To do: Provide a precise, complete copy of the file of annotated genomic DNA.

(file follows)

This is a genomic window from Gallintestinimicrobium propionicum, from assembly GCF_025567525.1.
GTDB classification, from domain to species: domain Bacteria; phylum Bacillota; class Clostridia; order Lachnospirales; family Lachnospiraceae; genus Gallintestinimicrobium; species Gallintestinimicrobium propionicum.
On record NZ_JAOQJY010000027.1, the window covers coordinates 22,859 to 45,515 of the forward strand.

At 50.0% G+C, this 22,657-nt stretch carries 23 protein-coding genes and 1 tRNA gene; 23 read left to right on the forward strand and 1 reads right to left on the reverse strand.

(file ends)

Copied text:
This is a genomic window from Gallintestinimicrobium propionicum, from assembly GCF_025567525.1.
GTDB classification, from domain to species: domain Bacteria; phylum Bacillota; class Clostridia; order Lachnospirales; family Lachnospiraceae; genus Gallintestinimicrobium; species Gallintestinimicrobium propionicum.
On record NZ_JAOQJY010000027.1, the window covers coordinates 22,859 to 45,515 of the forward strand.

At 50.0% G+C, this 22,657-nt stretch carries 23 protein-coding genes and 1 tRNA gene; 23 read left to right on the forward strand and 1 reads right to left on the reverse strand.